I (Can’t) See: How myopia becomes a pandemic


A recent item in the Taipei Times newspaper really stands out and scares you, if you stand close enough to read it.

Ninety percent of kids in major Taiwanese cities have myopia

Thu, Aug 31, 2017

Myopia is increasingly affecting young people in Taiwan, with close to 90 percent of children in Taiwan’s major cities suffering from nearsightedness. If myopia is not controlled and a child’s vision worsens, their eyesight could be damaged, even with treatment. In these cases, it could cause complications such as degeneration, detachment or tearing of the retina, macular degeneration, cataracts and glaucoma. In serious cases surgery may be required, and the complications could even lead to impaired vision.

I have jokingly told my students in the past, both in South Korea and Taiwan, “You should spend more time in the big blue room,” then had to explain what the euphemism mean. Maybe I should be and have been more serious about it.  Emphasis mine in the snippet below:

Myopia (Nearsightedness) from the American Optometric Association

Nearsightedness, or myopia, as it is medically termed, is a vision condition in which people can see close objects clearly, but objects farther away appear blurred. People with myopia can have difficulty clearly seeing a movie or TV screen or the whiteboard in school.

Myopia occurs if the eyeball is too long or the cornea (the clear front cover of the eye) is too curved. As a result, the light entering the eye isn’t focused correctly, and distant objects look blurred.

Myopia affects nearly 30 percent of the U.S. population. While the exact cause of myopia is unknown, there is significant evidence that many people inherit myopia, or at least the tendency to develop myopia. If one or both parents are nearsighted, there is an increased chance their children will be nearsighted.

Even though the tendency to develop myopia may be inherited, its actual development may be affected by how a person uses his or her eyes. Individuals who spend considerable time reading, working at a computer, or doing other intense close visual work may be more likely to develop myopia.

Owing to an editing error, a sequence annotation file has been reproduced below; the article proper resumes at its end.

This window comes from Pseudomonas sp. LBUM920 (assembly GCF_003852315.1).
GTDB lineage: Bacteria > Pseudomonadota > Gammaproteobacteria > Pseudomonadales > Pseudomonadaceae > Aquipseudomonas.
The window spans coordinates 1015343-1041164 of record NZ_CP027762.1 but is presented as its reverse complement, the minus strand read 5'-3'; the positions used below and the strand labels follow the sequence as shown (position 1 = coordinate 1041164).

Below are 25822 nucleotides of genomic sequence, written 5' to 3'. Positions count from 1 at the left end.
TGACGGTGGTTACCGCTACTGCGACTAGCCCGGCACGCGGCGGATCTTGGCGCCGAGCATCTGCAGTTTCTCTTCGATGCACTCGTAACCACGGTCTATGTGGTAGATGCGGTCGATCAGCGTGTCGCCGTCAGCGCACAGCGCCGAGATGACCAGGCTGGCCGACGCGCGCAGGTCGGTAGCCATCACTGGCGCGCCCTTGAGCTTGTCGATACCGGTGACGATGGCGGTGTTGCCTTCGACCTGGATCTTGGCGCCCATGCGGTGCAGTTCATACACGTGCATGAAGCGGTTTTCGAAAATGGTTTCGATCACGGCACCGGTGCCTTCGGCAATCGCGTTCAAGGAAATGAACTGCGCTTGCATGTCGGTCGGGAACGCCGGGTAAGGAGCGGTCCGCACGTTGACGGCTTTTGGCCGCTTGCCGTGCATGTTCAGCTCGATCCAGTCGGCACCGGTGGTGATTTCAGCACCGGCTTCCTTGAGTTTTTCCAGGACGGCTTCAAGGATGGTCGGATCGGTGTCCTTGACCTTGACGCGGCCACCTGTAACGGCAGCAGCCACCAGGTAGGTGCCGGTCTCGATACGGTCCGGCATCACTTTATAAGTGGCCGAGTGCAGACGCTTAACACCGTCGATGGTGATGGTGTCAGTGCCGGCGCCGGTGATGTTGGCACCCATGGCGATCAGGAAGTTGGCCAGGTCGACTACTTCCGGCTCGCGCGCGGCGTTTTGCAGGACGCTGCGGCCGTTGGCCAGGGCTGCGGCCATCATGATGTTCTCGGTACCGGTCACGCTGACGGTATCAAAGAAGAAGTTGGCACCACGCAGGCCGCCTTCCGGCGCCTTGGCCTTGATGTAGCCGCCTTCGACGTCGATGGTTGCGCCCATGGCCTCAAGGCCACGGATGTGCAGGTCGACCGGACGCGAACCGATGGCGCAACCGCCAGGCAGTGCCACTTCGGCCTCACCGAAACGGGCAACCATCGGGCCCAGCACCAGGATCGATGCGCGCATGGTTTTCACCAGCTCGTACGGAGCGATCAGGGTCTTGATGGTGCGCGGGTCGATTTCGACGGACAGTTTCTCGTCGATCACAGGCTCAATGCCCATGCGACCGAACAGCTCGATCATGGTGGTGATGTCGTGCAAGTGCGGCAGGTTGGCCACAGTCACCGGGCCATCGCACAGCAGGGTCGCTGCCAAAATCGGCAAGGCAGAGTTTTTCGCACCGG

Generally, myopia first occurs in school-age children. Because the eye continues to grow during childhood, it typically progresses until about age 20. However, myopia may also develop in adults due to visual stress or health conditions such as diabetes.

Myopia may also occur due to environmental factors or other health problems:

[…]

People who do an excessive amount of near-vision work may experience a false or “pseudo” myopia. Their blurred distance vision is caused by overuse of the eyes’ focusing mechanism. After long periods of near work, their eyes are unable to refocus to see clearly in the distance. Clear distance vision usually returns after resting the eyes. However, constant visual stress may lead to a permanent reduction in distance vision over time.

Time also published an item in 2012 saying the same things:

Why Up to 90% of Asian Schoolchildren Are Nearsighted

May 07, 2012

Scientists say an epidemic of myopia, or nearsightedness, is sweeping through Asian children, and is likely due to students’ spending too much time indoors studying and not enough time outside in the sunlight.

It has long been thought that nearsightedness is mostly a hereditary problem, but researchers led by Ian Morgan of Australian National University say the data suggest that environment has a lot more to do with it.

Reporting in the journal Lancet, the authors note that up to 90% of young adults in major East Asian countries, including China, Taiwan, Japan, Singapore and South Korea, are nearsighted. The overall rate of myopia in the U.K., by contrast, is about 20% to 30%.

Myself, my lousy parents never got me proper glasses until I was in my mid teens which meant I did a lot of squinting and sitting close to things.  It makes me wonder if it played a role in how my own vision changed.  My left was dominant as a child, then gradually equalized in my late teens.  Optometrists here haven’t told me to get bifocals, but I suspect those in Canada would.

Comments

  1. jazzlet says

    I have no idea where I saw it, but some research suggests that not just getting outside, but focusing on things at a distance can help alleviate the effects of a lot of close work. I am ucky enough to have a decent view outside my window and looking at the hill outback does feel like resting my eyes.

  2. jrkrideau says

    I don’t know it was the Lancet study or another but an Australian researcher from Sydney—cannot remember the name of the university—presented some interesting research on fairly well–matched samples from Singapore and Sydney that suggested children needed a minimum number of hour in natural light (11 hr/week perhaps?) for healthy eyes.

    No single study is conclusive but her results were enough that if I had any pre-teens littering the place I’d be tossing them outdoors regularly.

    • jrkrideau says

      Probably both but the study I mentioned above (sorry I have lost the reference) is quite convincing that behaviour—very little exposure to natural light—can lead to myopia.

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